This UA student and mom of two is succeeding with the help of Adult Focus


Before enrolling as a student at The University of Akron, 24-year-old Marisa Peterson was working a factory job and raising her first child. 

“If the day care hadn’t supplied food for my son, we would have gone hungry,” says Peterson. She enjoyed working in the factory but knew she couldn’t make a living off of it. That’s when she decided to go to college. 

Peterson, now a mother of a 6-year-old boy and a nearly 2-year-old girl, is a mechanical engineering major at UA. Before delving into her engineering courses, she first sought guidance and assistance from a department called Adult Focus.

Marisa Peterson in UA Adult Focus office

Future engineer Marisa Peterson is seen here in the UA Adult Focus office, where she also works as a student assistant.

“Without Adult Focus, I wouldn’t have come back to college because I wouldn’t have known where to start,” says Peterson.

Adult Focus is an academic support center at UA for students “whose primary life roles and responsibilities exist independent of the University and take precedence over the role of student in times of crisis or stress.” The center is dedicated to outreach, retention and financial advocacy. 

On track for a diploma

With the help of Adult Focus, Peterson was able to obtain enough financial aid and scholarship money to avoid loans this coming academic year. Adult Focus also helped set Peterson onto a track that will leave her graduating right on time in May of 2023.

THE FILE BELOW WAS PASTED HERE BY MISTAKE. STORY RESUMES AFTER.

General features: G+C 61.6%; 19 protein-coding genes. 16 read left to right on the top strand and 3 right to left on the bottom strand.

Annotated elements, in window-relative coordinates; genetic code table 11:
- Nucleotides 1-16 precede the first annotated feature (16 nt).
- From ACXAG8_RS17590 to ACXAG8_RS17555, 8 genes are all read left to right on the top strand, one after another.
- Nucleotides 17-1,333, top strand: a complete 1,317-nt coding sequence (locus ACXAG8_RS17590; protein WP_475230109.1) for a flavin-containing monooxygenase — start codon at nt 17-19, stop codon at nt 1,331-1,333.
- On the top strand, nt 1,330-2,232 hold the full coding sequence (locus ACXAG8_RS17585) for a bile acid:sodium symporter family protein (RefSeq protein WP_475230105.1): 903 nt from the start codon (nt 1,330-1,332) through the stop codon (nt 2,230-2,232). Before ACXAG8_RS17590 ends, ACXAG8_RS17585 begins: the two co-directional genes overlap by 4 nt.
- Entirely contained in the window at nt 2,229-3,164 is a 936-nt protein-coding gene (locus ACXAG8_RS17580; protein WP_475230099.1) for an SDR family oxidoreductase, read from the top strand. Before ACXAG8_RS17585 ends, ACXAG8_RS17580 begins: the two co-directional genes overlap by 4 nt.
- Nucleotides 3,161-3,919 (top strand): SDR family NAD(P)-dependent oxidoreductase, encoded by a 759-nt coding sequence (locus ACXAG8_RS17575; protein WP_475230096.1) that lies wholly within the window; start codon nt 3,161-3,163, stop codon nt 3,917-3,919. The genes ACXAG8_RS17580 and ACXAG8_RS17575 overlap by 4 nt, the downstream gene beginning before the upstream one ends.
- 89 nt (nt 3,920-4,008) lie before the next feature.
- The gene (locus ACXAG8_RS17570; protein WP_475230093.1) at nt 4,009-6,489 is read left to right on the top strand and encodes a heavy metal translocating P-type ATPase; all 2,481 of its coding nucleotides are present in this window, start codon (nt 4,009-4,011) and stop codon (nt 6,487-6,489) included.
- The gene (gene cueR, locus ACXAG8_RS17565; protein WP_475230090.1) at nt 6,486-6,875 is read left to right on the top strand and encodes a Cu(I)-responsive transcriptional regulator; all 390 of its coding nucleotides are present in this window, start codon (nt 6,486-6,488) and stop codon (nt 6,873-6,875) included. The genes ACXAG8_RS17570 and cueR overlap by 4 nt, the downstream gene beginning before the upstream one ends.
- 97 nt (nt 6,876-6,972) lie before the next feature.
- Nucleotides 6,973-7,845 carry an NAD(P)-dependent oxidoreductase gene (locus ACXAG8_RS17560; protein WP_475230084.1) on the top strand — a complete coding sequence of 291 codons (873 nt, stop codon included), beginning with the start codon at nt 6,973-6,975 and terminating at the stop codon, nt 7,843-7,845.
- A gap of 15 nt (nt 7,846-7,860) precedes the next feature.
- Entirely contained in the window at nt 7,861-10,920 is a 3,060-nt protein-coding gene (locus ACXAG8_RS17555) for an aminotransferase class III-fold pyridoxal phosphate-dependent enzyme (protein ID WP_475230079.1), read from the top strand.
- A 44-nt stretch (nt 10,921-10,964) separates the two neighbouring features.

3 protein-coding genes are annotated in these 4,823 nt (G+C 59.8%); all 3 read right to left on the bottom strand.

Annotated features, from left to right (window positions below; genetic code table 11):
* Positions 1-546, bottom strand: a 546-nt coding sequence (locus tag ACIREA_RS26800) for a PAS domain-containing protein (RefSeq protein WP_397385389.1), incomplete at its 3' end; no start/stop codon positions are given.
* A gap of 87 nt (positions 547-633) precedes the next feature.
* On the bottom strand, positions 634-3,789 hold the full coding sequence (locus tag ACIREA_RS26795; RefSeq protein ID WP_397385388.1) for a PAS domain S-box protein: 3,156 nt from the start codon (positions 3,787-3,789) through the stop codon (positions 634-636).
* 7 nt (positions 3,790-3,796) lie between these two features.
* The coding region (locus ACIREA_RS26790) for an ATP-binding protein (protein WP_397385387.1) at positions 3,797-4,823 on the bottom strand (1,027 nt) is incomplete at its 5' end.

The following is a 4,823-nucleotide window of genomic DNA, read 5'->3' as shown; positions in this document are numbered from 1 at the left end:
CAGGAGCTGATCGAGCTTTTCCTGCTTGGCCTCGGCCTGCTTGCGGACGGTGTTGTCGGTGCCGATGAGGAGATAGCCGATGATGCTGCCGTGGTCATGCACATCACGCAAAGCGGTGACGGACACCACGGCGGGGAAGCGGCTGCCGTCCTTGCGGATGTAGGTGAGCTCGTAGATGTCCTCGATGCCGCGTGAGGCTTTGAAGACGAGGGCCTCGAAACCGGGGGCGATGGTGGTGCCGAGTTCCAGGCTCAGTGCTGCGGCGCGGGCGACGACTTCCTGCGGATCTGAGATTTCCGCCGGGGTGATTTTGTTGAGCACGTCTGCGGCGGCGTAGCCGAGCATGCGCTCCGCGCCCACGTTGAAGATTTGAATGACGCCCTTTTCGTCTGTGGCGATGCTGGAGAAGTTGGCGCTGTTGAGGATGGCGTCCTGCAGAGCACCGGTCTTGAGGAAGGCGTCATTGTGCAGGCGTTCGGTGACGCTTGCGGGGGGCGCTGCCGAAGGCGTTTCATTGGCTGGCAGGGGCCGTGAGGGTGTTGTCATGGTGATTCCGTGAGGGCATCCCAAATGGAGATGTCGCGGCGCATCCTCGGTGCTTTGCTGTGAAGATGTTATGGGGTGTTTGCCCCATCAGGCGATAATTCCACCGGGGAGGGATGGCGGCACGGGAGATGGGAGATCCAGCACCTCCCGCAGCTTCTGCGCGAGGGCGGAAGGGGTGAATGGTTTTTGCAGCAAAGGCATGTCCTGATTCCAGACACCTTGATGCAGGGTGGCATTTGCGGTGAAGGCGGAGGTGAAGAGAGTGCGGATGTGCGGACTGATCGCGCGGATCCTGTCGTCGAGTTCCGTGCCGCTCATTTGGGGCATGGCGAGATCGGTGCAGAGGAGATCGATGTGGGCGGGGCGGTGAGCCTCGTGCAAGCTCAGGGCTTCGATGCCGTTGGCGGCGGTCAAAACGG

“When I first came to Adult Focus in spring [of 2018], they told me they needed to test my math skills because engineering is heavily centered in math. At that point, it had been five years since I’d been in high school,” recalls Peterson, who realized that her math might not be up to par.

That’s how Peterson became involved in Adult Focus’ enrichment program, or College Access Bridge Program, which allows students to take free classes in developmental math before enrolling in for-credit courses. 

“It’s a great program,” says Peterson, “especially for adult students like me who have been out of school for so long. It’s good just to get back into a classroom so you know what to expect when you go back to a full-time course load. It helps you ease back into it.”

Getting a jumpstart

The program requires students to take two sets of placement tests. The first is taken before the program begins to determine which math class a student should take. The second test is taken after class completion. Peterson first placed into a developmental or noncredit course to prepare her for college math, but with the help of the Adult Focus College Access Program, she was able to later test into Calculus 1. Without the program, Peterson would have been a year behind in math courses. 

Peterson is grateful for all Adult Focus has done for her and now enjoys helping other students as a student worker in the Adult Focus office. 

“There isn’t a single person who calls the Adult Focus office who won’t receive help in some way,” says Peterson. 

The UA student wants adults considering college to know that the time spent away from school can be a strength, not a weakness. The skills developed during their time away from education can help them succeed in college.

“The biggest piece of advice I can give someone looking to further their education is this: Don’t give up on yourself even when things seem like they’re impossible. There will always be somebody to help you if you search for it,” says Peterson.

To learn more, visit UA Adult Focus online.

Story by Madeline Myers

Media contact: Cristine Boys, 330-972-6476 or cboyd